The Astley and Tyldesley Collieries Company was formed in 1900. The company owned coal mines on the Lancashire CoalfieldThe Lancashire and Cheshire Coalfield in North West England was one of the most important British coalfields. Its coal seams were formed from the vegetation of tropical swampy forests in the Carboniferous period more than 300 million years ago. in Astley and Tyldesley, which were then in the historic county of Lancashire, England.[1][2] The company became part of Manchester Collieries Manchester Collieries was a coal mining company with headquarters in Walkden, Lancashire that was formed in 1929 by the merger of a group of independent companies operating on the Manchester Coalfield. in 1929, and some of its collieries were nationalised in 1947.

Geology


The company’s collieries were on a part of the Manchester CoalfieldThe Manchester Coalfield is part of the Lancashire Coalfield. Some easily accessible seams were worked on a small scale from the Middle Ages, and extensively from the beginning of the Industrial Revolution until the last quarter of the 20th century. whose coal seams were laid down in the Carboniferous period, where some easily accessible seams were worked on a small scale before the Industrial Revolution, and extensively from the mid-19th century until the middle of the 20th century. The Coal Measures lie above a bed of Millstone Grit and are interspersed with sandstones, mudstones, shales, and fireclays.[3] The most productive seams are in the lower two thirds of the Middle Coal Measures where coal is mined from seams between the Worsley Four Foot and Arley mines.[a]In this part of Lancashire a coal seam is referred to as a mine and the coal mine as a colliery or pit. The Coal Measures generally dip towards the south and west. Numerous small faults affect the coalfield.[4]

History


In the 1840s, John Darlington leased the mineral rights of land belonging to Astley HallDamhouse or Astley Hall is a Grade II* Listed building in Tyldesley but considered to be in Astley, Greater Manchester, England. It has served as a manor house, sanatorium, and, since restoration in 2000, houses offices, a clinic and tearooms. and sank a pit, Astley Colliery, which subsequently became the site of Gin Pit Colliery Gin Pit was a colliery that operated on the Lancashire Coalfield from the 1840s in Tyldesley Lancashire, England. .[5] It was near other old shafts on Meanley’s Farm. Coal had been mined in Astley before this date, on an old enclosure map North Lane was titled the “Coal Road” and later was known as “North Coal Pit Lane”.[6]

In 1847 Darlington’s company, ”Astley and Bedford Collieries”, had offices at Bedford Lodge in Bedford, Leigh.[7] Gin Pit’s name suggests that it, or its predecessor, had horse driven winding gear on the site of even older coal workings.[8] The colliery site was isolated from roads and so Darlington built a narrow gauge tramway worked by horses to transport coal from his pit to a basin on the Bridgewater Canal at Marsland Green. In 1851 Darlington attempted to sell his colliery, tramroad, cranes and tipplers on the canal to the Bridgewater Trustees but the operation was eventually sold to Samuel Jackson, a salt merchant and owner of Bedford Colliery or Milner’s Pit which he had bought from W. E. Milner around the same time.[5] Jackson’s lease was for coal from the Worsley Four Foot mine and he was required to sink two shafts 14 feet in diameter with no workings under Astley Hall.[6]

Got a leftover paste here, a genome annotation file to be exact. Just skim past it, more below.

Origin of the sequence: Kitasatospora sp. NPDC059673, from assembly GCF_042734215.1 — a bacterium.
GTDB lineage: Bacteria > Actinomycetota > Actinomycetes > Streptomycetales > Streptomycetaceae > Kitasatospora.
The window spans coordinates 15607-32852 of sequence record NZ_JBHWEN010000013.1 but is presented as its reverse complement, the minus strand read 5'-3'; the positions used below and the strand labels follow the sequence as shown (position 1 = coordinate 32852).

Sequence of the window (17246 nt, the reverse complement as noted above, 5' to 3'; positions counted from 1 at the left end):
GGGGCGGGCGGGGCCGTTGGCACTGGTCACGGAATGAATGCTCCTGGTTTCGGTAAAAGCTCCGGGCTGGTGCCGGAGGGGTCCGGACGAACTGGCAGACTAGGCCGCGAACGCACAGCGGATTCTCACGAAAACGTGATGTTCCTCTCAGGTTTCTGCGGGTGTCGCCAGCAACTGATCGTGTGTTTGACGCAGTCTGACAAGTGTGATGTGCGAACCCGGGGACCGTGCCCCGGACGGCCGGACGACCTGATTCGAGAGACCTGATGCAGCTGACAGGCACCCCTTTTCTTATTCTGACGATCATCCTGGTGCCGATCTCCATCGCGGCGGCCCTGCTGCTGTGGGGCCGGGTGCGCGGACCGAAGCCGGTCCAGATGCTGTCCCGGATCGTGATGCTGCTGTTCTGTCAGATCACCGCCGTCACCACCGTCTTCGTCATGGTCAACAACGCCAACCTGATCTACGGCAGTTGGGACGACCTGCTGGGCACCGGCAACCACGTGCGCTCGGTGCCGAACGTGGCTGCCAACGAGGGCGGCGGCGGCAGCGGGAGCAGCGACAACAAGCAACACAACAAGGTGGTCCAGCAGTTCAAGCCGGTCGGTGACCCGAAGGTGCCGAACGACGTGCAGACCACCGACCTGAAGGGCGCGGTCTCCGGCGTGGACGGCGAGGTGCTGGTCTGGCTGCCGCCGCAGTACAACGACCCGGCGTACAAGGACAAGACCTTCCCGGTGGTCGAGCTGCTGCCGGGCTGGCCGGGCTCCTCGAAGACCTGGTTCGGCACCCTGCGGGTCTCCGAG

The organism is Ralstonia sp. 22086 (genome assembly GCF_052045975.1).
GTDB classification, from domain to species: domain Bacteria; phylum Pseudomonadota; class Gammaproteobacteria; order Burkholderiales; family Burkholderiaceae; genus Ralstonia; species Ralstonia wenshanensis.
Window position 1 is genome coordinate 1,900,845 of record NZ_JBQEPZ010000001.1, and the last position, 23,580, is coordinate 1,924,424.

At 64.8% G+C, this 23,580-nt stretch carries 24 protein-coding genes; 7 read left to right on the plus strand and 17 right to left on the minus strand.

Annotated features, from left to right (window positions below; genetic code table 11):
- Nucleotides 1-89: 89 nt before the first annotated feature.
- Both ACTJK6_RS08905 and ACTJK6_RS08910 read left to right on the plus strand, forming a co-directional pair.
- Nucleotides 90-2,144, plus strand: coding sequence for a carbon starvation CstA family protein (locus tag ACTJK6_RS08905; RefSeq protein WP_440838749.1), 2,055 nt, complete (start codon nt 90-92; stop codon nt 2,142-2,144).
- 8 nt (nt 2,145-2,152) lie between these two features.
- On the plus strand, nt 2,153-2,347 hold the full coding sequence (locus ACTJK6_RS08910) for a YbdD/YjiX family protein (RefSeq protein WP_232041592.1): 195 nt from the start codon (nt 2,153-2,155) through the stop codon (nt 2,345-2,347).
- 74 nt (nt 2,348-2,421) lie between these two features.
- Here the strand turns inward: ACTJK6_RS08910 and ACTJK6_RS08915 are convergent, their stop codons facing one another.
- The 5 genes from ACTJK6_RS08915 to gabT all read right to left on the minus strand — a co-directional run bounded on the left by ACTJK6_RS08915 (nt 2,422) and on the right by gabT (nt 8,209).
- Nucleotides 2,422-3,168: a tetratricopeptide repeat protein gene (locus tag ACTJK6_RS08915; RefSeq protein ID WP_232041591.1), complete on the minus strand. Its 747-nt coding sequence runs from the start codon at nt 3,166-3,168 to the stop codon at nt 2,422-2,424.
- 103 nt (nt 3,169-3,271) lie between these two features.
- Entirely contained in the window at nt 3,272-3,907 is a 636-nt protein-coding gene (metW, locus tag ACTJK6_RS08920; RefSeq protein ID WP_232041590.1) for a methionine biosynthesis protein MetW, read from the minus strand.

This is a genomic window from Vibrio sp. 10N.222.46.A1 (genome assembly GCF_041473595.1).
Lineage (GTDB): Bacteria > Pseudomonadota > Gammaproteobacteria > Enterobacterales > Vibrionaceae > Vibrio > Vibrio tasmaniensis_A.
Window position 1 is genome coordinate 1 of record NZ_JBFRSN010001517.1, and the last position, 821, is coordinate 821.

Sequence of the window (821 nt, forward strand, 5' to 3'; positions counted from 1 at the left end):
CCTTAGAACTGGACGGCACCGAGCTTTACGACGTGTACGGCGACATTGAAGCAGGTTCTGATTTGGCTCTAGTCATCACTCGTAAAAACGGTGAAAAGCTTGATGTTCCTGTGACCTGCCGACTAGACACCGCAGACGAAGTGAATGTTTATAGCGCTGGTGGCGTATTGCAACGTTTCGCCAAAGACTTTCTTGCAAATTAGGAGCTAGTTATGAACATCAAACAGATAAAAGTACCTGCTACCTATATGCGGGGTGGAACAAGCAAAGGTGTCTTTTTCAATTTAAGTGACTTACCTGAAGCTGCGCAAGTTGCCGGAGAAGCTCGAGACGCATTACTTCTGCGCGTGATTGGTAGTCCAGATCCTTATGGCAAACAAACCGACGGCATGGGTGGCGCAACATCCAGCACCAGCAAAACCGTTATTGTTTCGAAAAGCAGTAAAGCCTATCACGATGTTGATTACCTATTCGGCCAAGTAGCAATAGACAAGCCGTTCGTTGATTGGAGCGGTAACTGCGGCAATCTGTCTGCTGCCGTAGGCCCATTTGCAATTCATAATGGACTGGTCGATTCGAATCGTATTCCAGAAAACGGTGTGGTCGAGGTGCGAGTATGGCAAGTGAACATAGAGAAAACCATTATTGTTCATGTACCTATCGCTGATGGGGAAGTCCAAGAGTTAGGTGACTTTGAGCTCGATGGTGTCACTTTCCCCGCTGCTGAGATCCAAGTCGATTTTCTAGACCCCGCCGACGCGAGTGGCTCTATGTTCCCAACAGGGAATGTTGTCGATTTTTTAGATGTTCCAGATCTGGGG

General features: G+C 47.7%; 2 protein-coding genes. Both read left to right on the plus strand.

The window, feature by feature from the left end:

A lease from 1857 committed the company to paying the lessors of Astley Hall a minimum annual rent of £1,000 and royalties for the Bin mine of £70 “per foot thick per Cheshire acre”, £95 for the Crombouke, £70 for the Brassey, and £95 for the Six Foot. The lease expired in 1896. By the time the Astley Hall estate was sold in 1889, Astley and Tyldesley Collieries had paid £90,526 for these mines and the Worsley Four Foot mine. The deeper mines, the Seven Feet and the Trencherbone were not included in the 1857 lease.[9] These coal seams produced steam coal, household coal and coal for Tyldesley’s gasworks.[10] About 500 tons of coal per day was raised from the older pits.[11]Bedford Colliery closed in 1864 and the company concentrated its operations closer to Gin Pit.

Deep pits


The London and North Western Railway (LNWR) opened a line from Eccles to Wigan via Tyldesley and the Tyldesley Loopline via Leigh to Kenyon Junction in 1864, providing the impetus for the rapid exploitation of coal reserves to the south of the railway line. Jackson’s Astley and Tyldesley Coal and Salt Company sank two shafts at St George’s Colliery St George's Colliery, known locally as Back o't' Church, was a coal mine on the Manchester Coalfield that was sunk in 1866 in Tyldesley, Lancashire, England. , commonly known as “Back o’ t’ Church”, to the south of Tyldesley Station. In 1866, Nook Colliery No 1 Pit, south of Darlington’s original Gin Pit was sunk. The company also sank a pit at Cross Hillock south of the Leigh to Manchester road in near Higher Green Lane but flooding caused it to close by 1887. The deep collieries replaced the older pits in the area. A new shaft was sunk at Gin Pit in 1872 and a second shaft a year later at Nook. St George’s No 3 pit was sunk in 1883 and by 1899 Nook No 3 was in operation.[5]